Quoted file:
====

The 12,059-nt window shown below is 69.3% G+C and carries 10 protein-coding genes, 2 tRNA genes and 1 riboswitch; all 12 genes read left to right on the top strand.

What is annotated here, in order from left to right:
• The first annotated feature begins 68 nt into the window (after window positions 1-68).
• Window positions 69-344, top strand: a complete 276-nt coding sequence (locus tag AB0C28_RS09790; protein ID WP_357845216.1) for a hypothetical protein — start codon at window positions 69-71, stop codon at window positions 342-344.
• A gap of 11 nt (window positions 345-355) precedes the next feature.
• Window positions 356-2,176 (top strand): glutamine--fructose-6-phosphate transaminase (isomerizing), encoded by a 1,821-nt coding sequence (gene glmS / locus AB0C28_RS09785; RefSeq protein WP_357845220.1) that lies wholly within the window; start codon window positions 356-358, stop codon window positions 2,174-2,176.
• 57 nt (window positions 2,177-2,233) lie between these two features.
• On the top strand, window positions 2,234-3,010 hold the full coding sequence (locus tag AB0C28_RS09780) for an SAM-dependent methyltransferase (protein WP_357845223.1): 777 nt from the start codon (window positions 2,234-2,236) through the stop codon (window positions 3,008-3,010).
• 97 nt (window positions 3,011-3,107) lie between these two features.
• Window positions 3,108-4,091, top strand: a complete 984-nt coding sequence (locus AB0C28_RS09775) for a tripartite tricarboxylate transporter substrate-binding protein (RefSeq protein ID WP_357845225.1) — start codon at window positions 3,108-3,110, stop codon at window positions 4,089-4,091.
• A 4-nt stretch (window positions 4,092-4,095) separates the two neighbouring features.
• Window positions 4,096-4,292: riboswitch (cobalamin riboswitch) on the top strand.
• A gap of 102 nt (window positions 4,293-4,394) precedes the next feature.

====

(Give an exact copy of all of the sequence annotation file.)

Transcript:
The 12,059-nt window shown below is 69.3% G+C and carries 10 protein-coding genes, 2 tRNA genes and 1 riboswitch; all 12 genes read left to right on the top strand.

What is annotated here, in order from left to right:
• The first annotated feature begins 68 nt into the window (after window positions 1-68).
• Window positions 69-344, top strand: a complete 276-nt coding sequence (locus tag AB0C28_RS09790; protein ID WP_357845216.1) for a hypothetical protein — start codon at window positions 69-71, stop codon at window positions 342-344.
• A gap of 11 nt (window positions 345-355) precedes the next feature.
• Window positions 356-2,176 (top strand): glutamine--fructose-6-phosphate transaminase (isomerizing), encoded by a 1,821-nt coding sequence (gene glmS / locus AB0C28_RS09785; RefSeq protein WP_357845220.1) that lies wholly within the window; start codon window positions 356-358, stop codon window positions 2,174-2,176.
• 57 nt (window positions 2,177-2,233) lie between these two features.
• On the top strand, window positions 2,234-3,010 hold the full coding sequence (locus tag AB0C28_RS09780) for an SAM-dependent methyltransferase (protein WP_357845223.1): 777 nt from the start codon (window positions 2,234-2,236) through the stop codon (window positions 3,008-3,010).
• 97 nt (window positions 3,011-3,107) lie between these two features.
• Window positions 3,108-4,091, top strand: a complete 984-nt coding sequence (locus AB0C28_RS09775) for a tripartite tricarboxylate transporter substrate-binding protein (RefSeq protein ID WP_357845225.1) — start codon at window positions 3,108-3,110, stop codon at window positions 4,089-4,091.
• A 4-nt stretch (window positions 4,092-4,095) separates the two neighbouring features.
• Window positions 4,096-4,292: riboswitch (cobalamin riboswitch) on the top strand.
• A gap of 102 nt (window positions 4,293-4,394) precedes the next feature.